I serve on three Advisory Boards for graduate employment site Great with Disability, UK charity Ambitious About Autism, and the SHAPE Project run by the National Autistic Society and the University of York. I’ve also worked with My Plus Consulting and Employability, written a pamphlet on Autism in the Workplace which was very well received, worked with Creative Future and Burgess Autistic Trust, and regularly blog on autism and disability issues. I view poetry as another way to spread my message, raise awareness and ‘Form afresh/New truths from old malignant lies’ (a quote from my prizewinning poem, ‘Creativity’).But I also love poetry in-and-of-itself, for its lyrical genius, obscure (and at times obtuse!) technical rules, and its imagist qualities. I’ve written poetry since I was very young, on a myriad of different topics. These poems recount a lived experience of autism – a perspective which is too often ignored in favour of second-person narratives of what an autistic person seems to be thinking or feeling. I feel short, evocative snippets of this experience are the most powerful – and that the poetic form is the perfect medium to convey these.


She taught me not to mix my drinks And how to read the Telegraph for free. She burned so bright, so far, so fast; Instilled in me an amorous envy.   She was a sparking diamond In that roughshod teenage land; I would have braved the gaggle for More time to grasp her hand   As her disciple, eager For release from knotting woods, Away from wolves and solitude Where I’d be understood.   But hanging branches blocked my path; I found her far too late. Yet in those fleeting darklit hours She made the dark abate.   Each redhead …Read more

The Console and the Gogglebox

Ask me who Dionysius was And you’ll get no reply. I get the Iliad and Aeneid confused; Did Icarus or Daedalus fly? Ialmenus? Othryoneus? I can’t put a name to a face; The classics didn’t feature much In my educational race.   But I can weave a wondrous tale About Vaermina’s Orb; And her sixteen brothers as well And the Nine Aedric Lords. And I can name you Faerun’s Gods When I’m Down by the Reeds, Singing songs of Oakvale’s sirens And Banshees and Balverines.   To always roam, with a hungry heart Much have I seen and known; From …Read more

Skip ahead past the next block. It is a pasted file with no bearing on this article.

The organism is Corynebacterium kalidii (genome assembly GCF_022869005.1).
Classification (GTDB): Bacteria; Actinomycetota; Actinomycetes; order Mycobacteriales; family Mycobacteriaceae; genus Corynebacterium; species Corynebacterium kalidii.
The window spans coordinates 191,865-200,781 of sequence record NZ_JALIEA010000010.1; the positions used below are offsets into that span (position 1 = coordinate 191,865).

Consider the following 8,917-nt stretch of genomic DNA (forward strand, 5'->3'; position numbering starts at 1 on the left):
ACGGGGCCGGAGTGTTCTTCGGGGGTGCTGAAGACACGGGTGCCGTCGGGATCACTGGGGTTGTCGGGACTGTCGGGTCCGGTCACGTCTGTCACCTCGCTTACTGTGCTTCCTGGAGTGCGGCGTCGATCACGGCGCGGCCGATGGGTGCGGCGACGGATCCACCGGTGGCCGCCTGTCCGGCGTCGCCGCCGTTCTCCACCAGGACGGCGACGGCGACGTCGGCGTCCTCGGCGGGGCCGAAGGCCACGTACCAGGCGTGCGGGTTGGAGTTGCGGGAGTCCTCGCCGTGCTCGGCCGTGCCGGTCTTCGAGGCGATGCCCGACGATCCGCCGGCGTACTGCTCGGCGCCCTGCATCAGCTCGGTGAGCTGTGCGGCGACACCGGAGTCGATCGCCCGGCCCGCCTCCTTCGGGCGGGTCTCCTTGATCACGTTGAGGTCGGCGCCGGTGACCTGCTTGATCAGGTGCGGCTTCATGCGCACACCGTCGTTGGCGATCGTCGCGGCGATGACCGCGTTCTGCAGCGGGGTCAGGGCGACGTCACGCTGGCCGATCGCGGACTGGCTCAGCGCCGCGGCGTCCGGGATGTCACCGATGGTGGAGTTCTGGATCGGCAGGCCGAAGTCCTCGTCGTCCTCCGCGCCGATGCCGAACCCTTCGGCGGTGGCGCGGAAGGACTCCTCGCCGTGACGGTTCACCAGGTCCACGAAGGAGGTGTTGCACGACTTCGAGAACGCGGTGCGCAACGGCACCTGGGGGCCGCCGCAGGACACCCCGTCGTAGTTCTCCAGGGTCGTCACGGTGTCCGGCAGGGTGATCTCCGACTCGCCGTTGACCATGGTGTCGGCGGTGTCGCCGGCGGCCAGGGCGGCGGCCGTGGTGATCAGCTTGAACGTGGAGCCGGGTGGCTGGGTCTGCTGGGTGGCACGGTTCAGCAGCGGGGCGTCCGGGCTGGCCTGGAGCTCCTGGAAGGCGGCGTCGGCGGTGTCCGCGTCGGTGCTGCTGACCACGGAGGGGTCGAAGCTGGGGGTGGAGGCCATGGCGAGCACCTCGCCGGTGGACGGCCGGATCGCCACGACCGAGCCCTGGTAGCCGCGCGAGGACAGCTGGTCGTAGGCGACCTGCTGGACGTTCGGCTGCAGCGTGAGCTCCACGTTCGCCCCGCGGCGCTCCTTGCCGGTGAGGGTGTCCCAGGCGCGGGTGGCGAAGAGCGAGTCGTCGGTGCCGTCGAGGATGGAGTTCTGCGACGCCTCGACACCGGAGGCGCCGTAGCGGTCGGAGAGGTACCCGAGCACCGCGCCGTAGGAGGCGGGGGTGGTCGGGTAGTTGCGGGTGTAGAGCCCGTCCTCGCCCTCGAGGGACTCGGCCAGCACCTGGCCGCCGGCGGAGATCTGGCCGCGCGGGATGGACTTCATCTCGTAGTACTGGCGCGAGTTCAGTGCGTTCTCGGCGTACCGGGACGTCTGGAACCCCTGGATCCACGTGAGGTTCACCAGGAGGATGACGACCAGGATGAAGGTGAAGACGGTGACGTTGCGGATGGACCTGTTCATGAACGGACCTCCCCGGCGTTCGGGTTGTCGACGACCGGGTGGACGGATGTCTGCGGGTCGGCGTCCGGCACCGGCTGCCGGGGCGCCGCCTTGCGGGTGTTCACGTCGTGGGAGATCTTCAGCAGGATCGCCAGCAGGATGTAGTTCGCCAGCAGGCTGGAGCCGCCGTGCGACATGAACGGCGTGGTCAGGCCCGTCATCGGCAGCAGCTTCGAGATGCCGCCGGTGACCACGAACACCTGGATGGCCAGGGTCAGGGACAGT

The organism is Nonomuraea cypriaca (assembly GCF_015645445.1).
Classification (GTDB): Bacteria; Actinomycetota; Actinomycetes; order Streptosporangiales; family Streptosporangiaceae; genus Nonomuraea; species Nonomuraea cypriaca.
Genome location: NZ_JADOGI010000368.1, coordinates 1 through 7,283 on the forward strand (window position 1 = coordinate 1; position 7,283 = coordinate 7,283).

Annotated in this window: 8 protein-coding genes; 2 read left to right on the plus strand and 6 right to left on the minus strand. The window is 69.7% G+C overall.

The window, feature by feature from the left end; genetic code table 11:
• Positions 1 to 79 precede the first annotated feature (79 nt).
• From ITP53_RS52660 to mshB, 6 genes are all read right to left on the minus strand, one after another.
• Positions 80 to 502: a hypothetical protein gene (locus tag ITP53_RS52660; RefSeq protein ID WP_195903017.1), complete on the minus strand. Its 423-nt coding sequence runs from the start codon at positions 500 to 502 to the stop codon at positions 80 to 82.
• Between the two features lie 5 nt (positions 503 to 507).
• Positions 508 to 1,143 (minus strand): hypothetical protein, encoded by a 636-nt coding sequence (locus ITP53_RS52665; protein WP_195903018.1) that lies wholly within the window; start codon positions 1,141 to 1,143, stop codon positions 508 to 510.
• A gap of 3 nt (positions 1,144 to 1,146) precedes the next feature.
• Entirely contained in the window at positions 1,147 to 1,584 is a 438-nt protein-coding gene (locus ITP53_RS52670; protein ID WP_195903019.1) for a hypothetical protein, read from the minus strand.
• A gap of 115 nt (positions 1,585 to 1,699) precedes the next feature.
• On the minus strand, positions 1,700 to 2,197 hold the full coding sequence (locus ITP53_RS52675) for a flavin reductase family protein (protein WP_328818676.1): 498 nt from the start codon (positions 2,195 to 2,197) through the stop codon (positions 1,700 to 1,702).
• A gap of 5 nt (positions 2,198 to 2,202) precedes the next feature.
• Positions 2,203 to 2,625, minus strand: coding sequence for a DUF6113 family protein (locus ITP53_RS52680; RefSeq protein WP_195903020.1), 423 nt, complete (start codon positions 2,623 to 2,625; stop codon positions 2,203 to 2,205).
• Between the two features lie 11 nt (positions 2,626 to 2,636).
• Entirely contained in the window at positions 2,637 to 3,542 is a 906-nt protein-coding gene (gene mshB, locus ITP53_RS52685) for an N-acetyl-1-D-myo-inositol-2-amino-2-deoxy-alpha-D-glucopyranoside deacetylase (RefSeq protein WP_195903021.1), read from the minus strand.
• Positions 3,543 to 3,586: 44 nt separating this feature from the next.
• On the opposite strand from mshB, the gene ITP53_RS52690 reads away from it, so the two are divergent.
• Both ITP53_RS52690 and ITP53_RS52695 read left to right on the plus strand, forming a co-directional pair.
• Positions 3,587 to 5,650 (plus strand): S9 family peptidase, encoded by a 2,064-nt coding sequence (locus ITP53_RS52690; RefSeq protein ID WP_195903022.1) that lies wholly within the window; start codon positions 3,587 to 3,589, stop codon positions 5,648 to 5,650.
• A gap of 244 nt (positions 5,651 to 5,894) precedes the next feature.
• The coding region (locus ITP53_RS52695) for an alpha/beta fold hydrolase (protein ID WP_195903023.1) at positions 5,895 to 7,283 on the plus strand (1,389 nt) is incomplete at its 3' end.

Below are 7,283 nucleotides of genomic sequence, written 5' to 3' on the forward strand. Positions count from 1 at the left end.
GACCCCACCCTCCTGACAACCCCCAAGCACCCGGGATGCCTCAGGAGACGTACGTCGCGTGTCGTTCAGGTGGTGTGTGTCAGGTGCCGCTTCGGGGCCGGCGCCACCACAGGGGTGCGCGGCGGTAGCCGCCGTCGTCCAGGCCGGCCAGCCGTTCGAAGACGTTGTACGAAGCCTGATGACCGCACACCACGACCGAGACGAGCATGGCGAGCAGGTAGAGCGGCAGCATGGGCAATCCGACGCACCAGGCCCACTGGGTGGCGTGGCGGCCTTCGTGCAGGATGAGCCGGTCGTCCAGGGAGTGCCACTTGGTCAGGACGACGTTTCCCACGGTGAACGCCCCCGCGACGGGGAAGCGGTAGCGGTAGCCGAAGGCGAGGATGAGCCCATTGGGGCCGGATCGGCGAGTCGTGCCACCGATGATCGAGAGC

The High Street Outing, by Pam Ayres

I heard my neighbour say last night whilst walking down the stairs: “I don’t much like that Pamela, I think she puts on airs! And all her rhymes are dreadful, and she sprouts banalities!” Miserable fool. Well, I’ll show her my skill at poetry!   And so here I shall detail what I did the other day. I think it was a Saturday, or maybe a Sunday? But either way I wasn’t working, and so I popped down The high street for an outing, and to have a look around.   I went into the coffee shop to have a …Read more

Bede’s Death Song – An Anglo-Saxon Translation

Fore ðæm nedfere nænig wiorðe ðonc snottora ðon him ðearf siæ to ymbhycgenne ær his hinionge hwæt his gastæ godes oððe yfles æfter deað dæge doemed wiorðe.   And when compelled to stare into the face Of that disastrous journey, none become Too prudent, or gain wisdom-thoughts-fast-raced That they have no occasion to set one’s Mind on, before the sea swallows them whole: Whether in Godly goods or wicked vice, What price, fair hearing for their sin-stained soul On Day of Death? What price? What price? What price?

The Secretary

Who’s that strange creature With black-rimmed glasses And braided hair And a logo imprinted On her torso, like A billboard?   She bites her claws now Before pounding her keys, Desperate to retrieve The price of a theatre ticket Or sandwich.   Suddenly she’s rather alarmed And jumps up, revealing A skirt of heaving fire. The orange glare Of a dying sunset.   And I realise… Whoever she is… Whoever she was… Whatever she’ll be… I’m late for lunch.

The Autism Manuals